Crawford et al v. George & Lynch Inc. et al

Filing 204

MEMORANDUM ORDER- Granting 155 MOTION to Preclude. Signed by Judge Sherry R. Fallon on 12/9/2013. (lih)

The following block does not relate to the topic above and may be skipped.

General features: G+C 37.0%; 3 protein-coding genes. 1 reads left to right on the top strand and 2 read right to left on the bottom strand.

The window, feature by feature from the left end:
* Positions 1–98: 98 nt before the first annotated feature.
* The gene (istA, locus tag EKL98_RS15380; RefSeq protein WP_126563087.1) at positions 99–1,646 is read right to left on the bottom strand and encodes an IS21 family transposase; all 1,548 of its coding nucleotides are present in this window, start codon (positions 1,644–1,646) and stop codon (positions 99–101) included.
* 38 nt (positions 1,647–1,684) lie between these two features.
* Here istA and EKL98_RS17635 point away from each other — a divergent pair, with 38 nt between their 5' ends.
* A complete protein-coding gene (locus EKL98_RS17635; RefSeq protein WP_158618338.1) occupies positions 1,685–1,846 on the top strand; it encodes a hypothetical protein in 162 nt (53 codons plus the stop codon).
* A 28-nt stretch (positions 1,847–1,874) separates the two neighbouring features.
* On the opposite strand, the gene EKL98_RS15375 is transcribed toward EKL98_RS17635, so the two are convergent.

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IN THE UNITED STATES DISTRICT COURT FOR THE DISTRICT OF DELAWARE TAMMYL. CRAWFORD, Plaintiff, V. GEORGE & LYNCH, INC., Defendants. ) ) ) ) ) ) ) ) ) Civil Action No. 10-949-GMS-SRF MEMORANDUM ORDER I. INTRODUCTION Presently before the court in this sexual harassment, gender discrimination, and retaliation action brought under the Civil Rights Act of 1964, as amended, 42 U.S.C. ยง 2000 et seq. ("Title VII"), is defendant George & Lynch's ("G&L" or "Defendant") motion to preclude the testimony or report of Elizabeth Watson Gramigna ("Gramigna"), filed on July 31,2012 (D.I. 155). 1 For the following reasons, the court will grant G&L's motion to preclude Gramigna's testimony and report. II. BACKGROUND The background relevant to this action has been set forth more fully by the court in the Report and Recommendation addressing the parties' motions for summary judgment, which was 1 Also pending before the court are the following: (1) a motion for summary judgment filed by G&L and Leonard J. Brooks, Jr. ("Brooks") (D.I. 156); (2) a motion for partial summary judgment, filed by plaintiff Tammy L. Crawford ("Crawford" or "Plaintiff') (D.I. 157); (3) the motion to strike of plaintiff Tammy L. Crawford ("Crawford" or "Plaintiff'), filed on August 17, 2012 (D.I. 167); and (4) G&L's motion to strike and for sanctions, filed on September 20,2012 (D.I. 185). The court addresses the motions for summary judgment in a Report and Recommendation issued contemporaneously herewith. The court addresses the motions to strike in a separate Memorandum Order issued on this same date. filed on this same date. For purposes of the present motion, the relevant facts are as follows. On March 15, 2012, Crawford disclosed Gramigna as her human resources expert to provide an opinion on G&L's employment practices. (D.I. 169, Ex. 1) Grarnigna's report opined that G&L failed to provide anti-harassment training to its employees, update its anti-harassment policy, and investigate Crawford's allegations. (!d. at 2) Moreover, Gramigna indicated that G&L deviated from standard employer practices to prevent and remedy harassment in the workplace. (!d.) Gramigna's report and testimony were based on the information she reviewed and her professional background and experience. (!d. at 1) G&L sought to preclude Crawford from offering Gramigna as an expert witness in a discovery dispute letter jointly filed by the parties on April 5, 2012. (D.I. 85) G&L renewed its motion following the completion of Gramigna's deposition. (D.I. 142) III. LEGAL STANDARD Motions to exclude evidence are committed to the court's discretion. See In re Paoli R.R. Yard PCB Litig., 35 F.3d 717,749 (3d Cir. 1994). The admissibility of expert testimony is a question of law governed by Rule 702 of the Federal Rules of Evidence and the Supreme Court's decision in Daubert v. Merrell Dow Pharms., Inc., 509 U.S. 579 (1993). Pursuant to Federal Rule of Evidence 702, "an expert's testimony must: (i) be based on specialized knowledge, training, or experience that will assist the trier of fact; (ii) be based on sufficient facts or data; (iii) be the product of reliable principles and methods; and (iv) reliably apply the principles and methods to the facts ofthe case." See AVMTechs., LLC v. Intel Corp., C.A. No. 10-610-RGA, 2013 WL 126233, at* 1 (D. Del. Jan. 4, 2013) (citing Fed. R. Evid. 702 and Daubert v. Merrell Dow Pharms., Inc., 509 U.S. 579, 589-97 (1993)). "[A]ny step that renders the [expert's] 2 analysis unreliable under the Daubert factors renders the expert's testimony inadmissible." In re Paoli, 35 F.3d at 745. Crawford bears the burden of establishing that Gramigna's testimony is admissible by a preponderance of the evidence. See Bourjaily v. United States, 483 U.S. 171, 175 (1983). The Third Circuit has explained that Rule 702 restricts testimony based on qualification, reliability, and fit. Schneider ex rei. Estate of Schneider v. Fried, 320 F.3d 396, 404 (3d Cir. 2003). The issues raised in the present matter primarily implicate the reliability and fit of Gramigna's testimony. To prove reliability, the party must show that the expert's testimony is "based on the 'methods and procedures of science' rather than on 'subjective belief or unsupported speculation'; the expert must have 'good grounds' for his or her belief." Paoli, 35 F.3d at 742 (quoting Daubert, 509 U.S. at 590). The expert's testimony must also be relevant for the purposes of the case and must assist the trier of fact. Schneider, 320 F.3d at 404. In Daubert, the Supreme Court explained that "Rule 702's 'helpfulness' standard requires a valid scientific connection to the pertinent inquiry as a precondition to admissibility." Daubert, 509 U.S. at 59192. Neither expert testimony on the legal standards applicable to the case, nor testimony on factual matters involving common sense, assists the trier of fact. See Int'l Market Brands v. Martin Int'l Corp., 2012 WL 621464, at *1 (W.D. Pa. 2012). IV. DISCUSSION In support of its motion to preclude, G&L contends that Gramigna's testimony and report contain inadmissible legal opinion. (D.I. 155 at 3-7) Specifically, G&L alleges that Gramigna's report purports to answer whether G&L can successfully invoke the Ellerth-Faragher affirmative defense and opines on the reasonableness ofG&L's actions. (!d. at 4, 6-7) According to G&L, 3 Gramigna's report does not cite the industry's standard practices, but rather relies on legal standards and concludes that G&L violated the legal standards. (!d. at 6, 8) Moreover, G&L argues that Gramigna's report contains inadmissible speculations about G&L's state of mind without supporting evidence. (!d. at 7-8) In response, Crawford contends that Gramigna's expert opinion would help the trier of fact reach a determination on issues such as whether G&L's investigation of the complaint was timely and effective, and whether the supervisors had a duty to act upon learning of Crawford's complaint. (D.I. 169 at 8) Crawford alleges that Gramigna merely opined on whether G&L followed standard practices and procedures for the prevention of harassment, and did not provide a legal opinion as to the reasonableness ofG&L's actions. (!d.) The court concludes that Gramigna's report and testimony are not admissible. Crawford has failed to meet her burden of proving that Gramigna supported her conclusions with a generally-accepted methodology as required under Daubert. See FedEx Ground Package Sys., Inc. v. Applications Int'l Corp., 695 F. Supp. 2d 216,224-25 (W.D. Pa. 2010) (excluding expert testimony where expert "fail[ed] to support his conclusions with any technical principles, methodology, or other sound reasoning"). Gramigna's report generally refers to "standard practice" or "standards in the industry" that are "typically put in place by organizations," but describes no scientific or tested methodology that governs the sufficiency of a company's discrimination policies and procedures. (D.I. 155, Ex. 1 at 2-3) Moreover, at oral argument, Crawford's counsel was unable to answer questions regarding which standard Gramigna applied in offering her report and testimony. Instead, Crawford's counsel repeatedly discussed 4 Gramigna's qualifications and work experience. 2 Gramigna's extensive experience is relevant to whether she may be qualified as an expert, but is not responsive to the reliability requirement. See FedEx, 695 F. Supp. 2d at 223. Gramigna's testimony and report also contain impermissible legal conclusions. 3 See Berckeley Inv. Group, Ltd. v. Colkitt, 455 F.3d 195,217 (3d Cir. 2006) ("[T]he District Court must ensure that an expert does not testify as to the governing law of the case."). Specifically, Gramigna concludes that G&L "failed to take reasonable care in preventing sexual harassment, discrimination and retaliation." (D.I. 155, Ex. 1 at 12) The "reasonable care" language invokes the Ellerth-Faragher affirmative defense, which requires an employer to show that it "exercised reasonable care to prevent and correct promptly any sexually harassing behavior." Cardenas v. Massey, 269 F.3d 251, 266 (3d Cir. 2001) (quoting Burlington Indus., Inc. v. Ellerth, 524 U.S. 742, 765 (1998)); see also Wolfe v. McNeil-FPC, Inc., 881 F. Supp. 2d 650, 662 n.6 (E.D. Pa. 2012) (finding inadmissible conclusions in expert report regarding defendants' culpability and characterization of warning label as "unreasonably dangerous"). Gramigna's reliance on the 2 ln response to the court's questions regarding which standard practices Gramigna relied upon, Crawford's counsel answered, "Your Honor, preventing harassment and retaliation. It's a big business. She is a trainer, what she does. This is an attorney. This is a woman certified as a senior professional in human resources." (D.I. 197 at 115: 1-4) When asked again what policy or standard Gramigna was applying to G&L's conduct, counsel for Crawford responded that Gramigna's testimony "is based on her experience as an attorney but also as a senior professional in human resources, a special certification, based on her experience, based on her education, of going in and working with companies." (!d. at 117:2-6) 3 During the oral argument on the present motion, Crawford's counsel conceded that Gramigna's testimony and report are legal in nature: "And part of it is legal. I can't get away from that. Part of it is the case law and part of it is the EEOC guidelines. Part of it is her education as a certified human resource expert. Part of it is just her experience of going in and doing this for companies as her primary source of income. This is what she does." (D.I. 197 at 120:18-23) 5 EEOC's Enforcement Guidance on Vicarious Employer Liability for Unlawful Harassment by Supervisors further demonstrates the legal foundation for Gramigna's opinion. (D.I. 155, Ex. 3) ("provid[ing] guidance regarding employer liability for harassment by supervisors based on sex, race, color, religion, national origin, age, disability, or protected activity"). Gramigna's assessment that "the company's response to [Crawford's] complaint could reasonably be viewed as retaliatory" constitutes an impermissible legal conclusion because retaliation is a legal concept, and because Gramigna reaches a conclusion as to whether Crawford's subjective belief about the legal concept was reasonable. (D.I. 155, Ex. 1 at 8) Moreover, Gramigna's opinion would not assist the jury in deciding the issues before it. The jury should be left to decide whether G&L's policy was adequate and whether its procedures were properly enforced by reviewing the factual evidence on the record and applying the legal standards as directed by the court. The reasonableness of an employer's response to harassment does not require expert testimony. See Wilson v. Muckala, 303 F.3d 1207, 1218-19 (lOth Cir. 2002) (rejecting the admissibility of a human resources expert's testimony, observing that if the normal experiences and qualifications of jurors are sufficient to allow them to properly reach a decision based on the facts and circumstances in the record, an expert witness is not necessary). In support of her arguments, Crawford relies heavily on the Middle District of Pennsylvania's decision in Young v. Pleasant Valley School District, 267 F.R.D. 163, 167 (M.D. Pa. 201 0), in which the court denied a motion to exclude an expert after concluding that the expert based his opinion on evidence of the record, the defendant's personnel file, and the deposition transcripts. However, the facts set forth in Young are distinguishable from the facts of the present matter because Gramigna did not review any deposition transcripts, she conducted no 6 independent investigation, and she relied on only three documents from the record during the preparation ofher report. (D.I. 155, Ex. 1; Ex. 2 at 19-21) In light ofthe weak factual basis for Gramigna' s opinion, the absence of applicable standards or methodology governing her opinion, and the numerous legal conclusions upon which her opinion is based, the court concludes that Gramigna's expert report and testimony should be excluded from the record. IV. CONCLUSION For the foregoing reasons, it is hereby ORDERED that G&L's motion to preclude the expert testimony and report of Elizabeth Watson Gramigna (D.I. 155) is GRANTED. Dated: December!_, 2013 MAGISTRATE JUDGE 7